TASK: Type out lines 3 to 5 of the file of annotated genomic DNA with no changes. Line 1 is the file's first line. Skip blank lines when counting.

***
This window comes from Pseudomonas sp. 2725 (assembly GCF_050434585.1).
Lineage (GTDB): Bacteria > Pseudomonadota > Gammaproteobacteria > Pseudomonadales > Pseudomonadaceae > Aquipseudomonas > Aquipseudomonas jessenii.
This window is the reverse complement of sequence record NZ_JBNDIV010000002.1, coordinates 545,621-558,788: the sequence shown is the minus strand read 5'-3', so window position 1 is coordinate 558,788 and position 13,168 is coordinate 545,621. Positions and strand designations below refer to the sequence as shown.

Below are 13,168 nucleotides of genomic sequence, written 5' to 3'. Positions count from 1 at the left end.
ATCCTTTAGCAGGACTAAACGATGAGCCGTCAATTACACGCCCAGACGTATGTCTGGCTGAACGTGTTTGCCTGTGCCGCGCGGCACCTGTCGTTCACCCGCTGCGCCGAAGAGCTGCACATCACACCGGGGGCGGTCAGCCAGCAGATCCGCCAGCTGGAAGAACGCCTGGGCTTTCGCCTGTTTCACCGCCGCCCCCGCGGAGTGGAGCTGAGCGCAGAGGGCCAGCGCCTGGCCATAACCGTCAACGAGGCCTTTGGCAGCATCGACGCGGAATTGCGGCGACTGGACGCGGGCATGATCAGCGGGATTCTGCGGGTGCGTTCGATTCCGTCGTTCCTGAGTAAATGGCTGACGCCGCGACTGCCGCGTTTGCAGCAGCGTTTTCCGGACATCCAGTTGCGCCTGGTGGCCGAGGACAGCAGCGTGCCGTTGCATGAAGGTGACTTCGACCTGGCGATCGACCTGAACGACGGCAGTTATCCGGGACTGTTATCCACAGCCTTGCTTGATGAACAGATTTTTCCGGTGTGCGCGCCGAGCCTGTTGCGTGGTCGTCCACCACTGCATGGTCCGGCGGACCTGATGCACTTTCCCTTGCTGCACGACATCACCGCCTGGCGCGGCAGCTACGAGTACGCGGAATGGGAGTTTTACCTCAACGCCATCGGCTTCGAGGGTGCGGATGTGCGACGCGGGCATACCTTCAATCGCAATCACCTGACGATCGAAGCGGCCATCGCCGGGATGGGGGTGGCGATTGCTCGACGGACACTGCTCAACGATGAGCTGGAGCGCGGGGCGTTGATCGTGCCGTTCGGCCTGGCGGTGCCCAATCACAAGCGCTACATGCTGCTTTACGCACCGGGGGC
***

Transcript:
This window is the reverse complement of sequence record NZ_JBNDIV010000002.1, coordinates 545,621-558,788: the sequence shown is the minus strand read 5'-3', so window position 1 is coordinate 558,788 and position 13,168 is coordinate 545,621. Positions and strand designations below refer to the sequence as shown.

Below are 13,168 nucleotides of genomic sequence, written 5' to 3'. Positions count from 1 at the left end.
ATCCTTTAGCAGGACTAAACGATGAGCCGTCAATTACACGCCCAGACGTATGTCTGGCTGAACGTGTTTGCCTGTGCCGCGCGGCACCTGTCGTTCACCCGCTGCGCCGAAGAGCTGCACATCACACCGGGGGCGGTCAGCCAGCAGATCCGCCAGCTGGAAGAACGCCTGGGCTTTCGCCTGTTTCACCGCCGCCCCCGCGGAGTGGAGCTGAGCGCAGAGGGCCAGCGCCTGGCCATAACCGTCAACGAGGCCTTTGGCAGCATCGACGCGGAATTGCGGCGACTGGACGCGGGCATGATCAGCGGGATTCTGCGGGTGCGTTCGATTCCGTCGTTCCTGAGTAAATGGCTGACGCCGCGACTGCCGCGTTTGCAGCAGCGTTTTCCGGACATCCAGTTGCGCCTGGTGGCCGAGGACAGCAGCGTGCCGTTGCATGAAGGTGACTTCGACCTGGCGATCGACCTGAACGACGGCAGTTATCCGGGACTGTTATCCACAGCCTTGCTTGATGAACAGATTTTTCCGGTGTGCGCGCCGAGCCTGTTGCGTGGTCGTCCACCACTGCATGGTCCGGCGGACCTGATGCACTTTCCCTTGCTGCACGACATCACCGCCTGGCGCGGCAGCTACGAGTACGCGGAATGGGAGTTTTACCTCAACGCCATCGGCTTCGAGGGTGCGGATGTGCGACGCGGGCATACCTTCAATCGCAATCACCTGACGATCGAAGCGGCCATCGCCGGGATGGGGGTGGCGATTGCTCGACGGACACTGCTCAACGATGAGCTGGAGCGCGGGGCGTTGATCGTGCCGTTCGGCCTGGCGGTGCCCAATCACAAGCGCTACATGCTGCTTTACGCACCGGGGGC